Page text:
Elon Musk's SpaceX Readies First Astronaut Launch by Private Firm
Comment of the Day

May 26 2020

Commentary by Eoin Treacy

Elon Musk's SpaceX Readies First Astronaut Launch by Private Firm

This article by Andy Pasztor for the Wall Street Journal may be of interest to subscribers. Here is a section:

SpaceX’s efforts to launch astronauts into orbit have suffered various delays, totaling about four years, including two catastrophic explosions of its Falcon 9 rocket and nagging safety concerns about the Dragon capsule riding on top.

Having a reliable American system would mean NASA astronauts no longer need to piggyback on Russian rockets and spacecraft, as they have since the aging U.S. space-shuttle fleet was retired nine years ago. Looking ahead, NASA and White House officials envision emphasizing deep-space exploration as part of a commitment to relying on similar corporate-government teams. Those would include company-led endeavors, with relatively limited federal oversight, taking astronauts to the moon as soon as 2024 and later to Mars or beyond.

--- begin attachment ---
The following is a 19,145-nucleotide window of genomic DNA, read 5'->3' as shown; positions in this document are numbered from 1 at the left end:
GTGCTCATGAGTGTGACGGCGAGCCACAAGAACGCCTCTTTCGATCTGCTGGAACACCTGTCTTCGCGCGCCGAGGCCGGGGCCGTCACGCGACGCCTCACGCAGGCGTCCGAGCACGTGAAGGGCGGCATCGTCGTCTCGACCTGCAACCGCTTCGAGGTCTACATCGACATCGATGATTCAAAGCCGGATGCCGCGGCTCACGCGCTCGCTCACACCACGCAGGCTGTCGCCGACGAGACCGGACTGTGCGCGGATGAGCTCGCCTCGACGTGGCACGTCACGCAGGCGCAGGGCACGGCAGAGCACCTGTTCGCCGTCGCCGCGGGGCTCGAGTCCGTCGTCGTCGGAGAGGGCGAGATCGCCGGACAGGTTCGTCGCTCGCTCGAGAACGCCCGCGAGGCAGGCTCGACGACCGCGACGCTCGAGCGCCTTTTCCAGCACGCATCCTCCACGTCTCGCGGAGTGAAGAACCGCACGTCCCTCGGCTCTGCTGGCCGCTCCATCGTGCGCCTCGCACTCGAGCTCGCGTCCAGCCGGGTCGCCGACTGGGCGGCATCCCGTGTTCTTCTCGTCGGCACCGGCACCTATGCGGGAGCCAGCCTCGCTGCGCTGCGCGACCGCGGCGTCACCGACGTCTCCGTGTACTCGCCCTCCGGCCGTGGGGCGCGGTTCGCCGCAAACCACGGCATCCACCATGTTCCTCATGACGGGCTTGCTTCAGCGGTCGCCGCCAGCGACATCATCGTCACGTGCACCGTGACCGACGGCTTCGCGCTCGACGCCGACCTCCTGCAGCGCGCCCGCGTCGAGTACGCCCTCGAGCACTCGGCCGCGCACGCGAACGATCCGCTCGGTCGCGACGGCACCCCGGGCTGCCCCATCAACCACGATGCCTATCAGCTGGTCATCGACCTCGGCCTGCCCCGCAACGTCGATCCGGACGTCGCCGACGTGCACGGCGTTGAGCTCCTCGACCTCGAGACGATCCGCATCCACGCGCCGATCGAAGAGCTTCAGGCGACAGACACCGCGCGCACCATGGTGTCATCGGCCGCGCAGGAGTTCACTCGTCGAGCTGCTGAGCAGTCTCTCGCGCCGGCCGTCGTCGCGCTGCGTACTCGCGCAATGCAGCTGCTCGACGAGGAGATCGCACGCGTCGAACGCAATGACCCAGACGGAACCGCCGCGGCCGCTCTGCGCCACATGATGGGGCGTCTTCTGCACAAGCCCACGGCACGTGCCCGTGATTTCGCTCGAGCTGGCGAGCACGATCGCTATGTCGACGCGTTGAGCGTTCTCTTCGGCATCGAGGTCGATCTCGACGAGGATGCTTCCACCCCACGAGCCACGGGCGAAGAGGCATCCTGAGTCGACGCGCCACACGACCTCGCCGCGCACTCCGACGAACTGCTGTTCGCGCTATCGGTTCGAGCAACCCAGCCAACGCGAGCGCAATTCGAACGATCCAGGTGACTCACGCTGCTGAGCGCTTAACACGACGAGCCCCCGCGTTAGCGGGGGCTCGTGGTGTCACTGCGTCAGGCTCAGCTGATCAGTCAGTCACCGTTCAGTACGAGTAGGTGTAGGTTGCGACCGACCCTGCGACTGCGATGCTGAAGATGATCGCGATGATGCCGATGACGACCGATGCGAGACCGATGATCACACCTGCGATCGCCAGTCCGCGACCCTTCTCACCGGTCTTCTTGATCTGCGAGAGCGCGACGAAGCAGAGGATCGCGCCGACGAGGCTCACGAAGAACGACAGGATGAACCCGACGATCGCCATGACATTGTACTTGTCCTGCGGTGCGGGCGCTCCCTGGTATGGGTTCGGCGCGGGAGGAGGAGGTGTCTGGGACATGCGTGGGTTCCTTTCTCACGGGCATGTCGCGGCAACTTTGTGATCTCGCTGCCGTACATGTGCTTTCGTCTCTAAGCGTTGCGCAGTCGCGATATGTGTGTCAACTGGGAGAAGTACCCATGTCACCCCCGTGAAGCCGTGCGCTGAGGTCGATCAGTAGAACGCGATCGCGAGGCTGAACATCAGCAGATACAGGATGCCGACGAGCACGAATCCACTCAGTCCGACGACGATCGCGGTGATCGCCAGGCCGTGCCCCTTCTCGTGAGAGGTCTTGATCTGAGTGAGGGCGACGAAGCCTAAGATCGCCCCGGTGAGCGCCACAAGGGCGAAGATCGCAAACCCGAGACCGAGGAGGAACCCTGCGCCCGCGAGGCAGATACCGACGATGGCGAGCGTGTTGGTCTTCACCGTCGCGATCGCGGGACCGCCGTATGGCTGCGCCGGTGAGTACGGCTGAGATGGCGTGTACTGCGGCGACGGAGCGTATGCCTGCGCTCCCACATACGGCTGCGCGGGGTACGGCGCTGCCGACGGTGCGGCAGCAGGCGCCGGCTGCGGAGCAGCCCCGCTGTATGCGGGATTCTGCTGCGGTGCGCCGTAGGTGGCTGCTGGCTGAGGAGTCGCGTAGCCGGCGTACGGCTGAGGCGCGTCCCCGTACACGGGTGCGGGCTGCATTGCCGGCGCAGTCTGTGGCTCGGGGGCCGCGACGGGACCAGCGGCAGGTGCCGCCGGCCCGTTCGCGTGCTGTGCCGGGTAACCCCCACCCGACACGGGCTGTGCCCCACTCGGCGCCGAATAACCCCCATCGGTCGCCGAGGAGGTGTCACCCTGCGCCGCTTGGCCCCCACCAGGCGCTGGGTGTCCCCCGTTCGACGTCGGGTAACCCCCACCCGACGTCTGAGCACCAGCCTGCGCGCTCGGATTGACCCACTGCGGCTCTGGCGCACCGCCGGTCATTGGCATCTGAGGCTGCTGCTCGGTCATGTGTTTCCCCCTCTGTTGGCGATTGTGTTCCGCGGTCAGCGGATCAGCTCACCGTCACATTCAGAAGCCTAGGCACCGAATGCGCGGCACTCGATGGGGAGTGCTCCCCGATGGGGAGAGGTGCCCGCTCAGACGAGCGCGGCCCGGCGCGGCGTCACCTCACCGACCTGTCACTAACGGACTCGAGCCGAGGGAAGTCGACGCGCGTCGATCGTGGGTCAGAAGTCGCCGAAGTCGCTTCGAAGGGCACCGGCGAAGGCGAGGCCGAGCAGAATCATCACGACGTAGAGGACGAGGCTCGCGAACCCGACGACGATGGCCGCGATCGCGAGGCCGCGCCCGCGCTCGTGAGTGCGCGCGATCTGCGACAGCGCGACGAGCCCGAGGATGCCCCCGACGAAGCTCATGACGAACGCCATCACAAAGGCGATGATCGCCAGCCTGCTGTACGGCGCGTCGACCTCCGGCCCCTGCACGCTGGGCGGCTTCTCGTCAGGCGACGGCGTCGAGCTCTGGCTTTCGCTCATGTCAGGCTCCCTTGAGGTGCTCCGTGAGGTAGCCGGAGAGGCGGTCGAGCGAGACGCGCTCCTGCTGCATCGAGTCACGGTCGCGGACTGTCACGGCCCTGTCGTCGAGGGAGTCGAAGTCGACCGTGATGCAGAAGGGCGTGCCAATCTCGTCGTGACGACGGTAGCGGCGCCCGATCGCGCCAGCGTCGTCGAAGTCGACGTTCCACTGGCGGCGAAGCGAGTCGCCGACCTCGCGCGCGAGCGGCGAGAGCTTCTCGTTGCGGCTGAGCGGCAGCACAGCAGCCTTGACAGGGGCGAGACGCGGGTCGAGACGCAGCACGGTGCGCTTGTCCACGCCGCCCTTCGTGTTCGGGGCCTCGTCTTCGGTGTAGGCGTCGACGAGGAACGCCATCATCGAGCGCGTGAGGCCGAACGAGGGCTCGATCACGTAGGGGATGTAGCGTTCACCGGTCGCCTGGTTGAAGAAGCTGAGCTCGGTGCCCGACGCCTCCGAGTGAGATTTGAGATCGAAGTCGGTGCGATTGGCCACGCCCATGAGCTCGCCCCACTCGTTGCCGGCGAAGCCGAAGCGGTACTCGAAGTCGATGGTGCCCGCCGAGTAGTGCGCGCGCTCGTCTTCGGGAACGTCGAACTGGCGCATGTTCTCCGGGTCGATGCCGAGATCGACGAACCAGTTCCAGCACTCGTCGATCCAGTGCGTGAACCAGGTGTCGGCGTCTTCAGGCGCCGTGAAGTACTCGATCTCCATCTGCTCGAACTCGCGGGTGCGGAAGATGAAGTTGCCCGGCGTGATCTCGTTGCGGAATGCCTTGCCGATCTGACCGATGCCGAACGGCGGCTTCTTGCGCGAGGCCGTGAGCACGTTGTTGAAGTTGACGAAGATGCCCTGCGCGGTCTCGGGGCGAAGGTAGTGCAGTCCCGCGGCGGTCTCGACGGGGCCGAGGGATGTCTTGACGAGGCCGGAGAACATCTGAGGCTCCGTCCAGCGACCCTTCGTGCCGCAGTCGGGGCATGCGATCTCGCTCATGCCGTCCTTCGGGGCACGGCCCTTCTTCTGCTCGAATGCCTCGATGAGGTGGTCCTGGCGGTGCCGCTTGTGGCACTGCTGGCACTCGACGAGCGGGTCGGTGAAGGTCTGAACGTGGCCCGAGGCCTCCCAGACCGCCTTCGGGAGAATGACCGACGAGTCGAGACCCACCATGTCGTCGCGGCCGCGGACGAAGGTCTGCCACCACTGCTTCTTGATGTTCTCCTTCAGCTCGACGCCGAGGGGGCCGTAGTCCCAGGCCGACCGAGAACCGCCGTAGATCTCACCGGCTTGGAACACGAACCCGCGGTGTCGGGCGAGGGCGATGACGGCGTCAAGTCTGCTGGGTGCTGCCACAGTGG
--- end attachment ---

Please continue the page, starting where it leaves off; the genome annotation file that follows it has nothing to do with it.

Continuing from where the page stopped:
Along those lines, Mr. Musk’s team has proposed a mammoth rocket carrying a companion deep-space craft—partly stainless steel and reaching some 40 stories together—intended to eventually transport large numbers of passengers. So far, NASA has committed $135 million to help develop the portion that could serve as a lunar lander.

Some longtime NASA watchers see the current mission as a crucial steppingstone, perhaps as significant in some ways as the Gemini missions of the mid-1960s that paved the way for the Apollo moon landings. But this time, making the government “a customer rather than operator is as astonishing as it is bold for NASA,” said Mark Albrecht, a former White House space adviser and retired senior industry executive. “NASA will take the blame for failure and allow SpaceX to receive most of the glory of success.”

Eoin Treacy's view

Elon Musk will probably be remembered as the father of electric vehicles and simultaneously the father of interplanetary travel. However, while he is an engineering genius, his expertise in getting other people to pay for his aspirational dreams is truly worthy of praise. Tesla might be a battery company, but it would not exist without carbon credits where its competitors fund its expansion.

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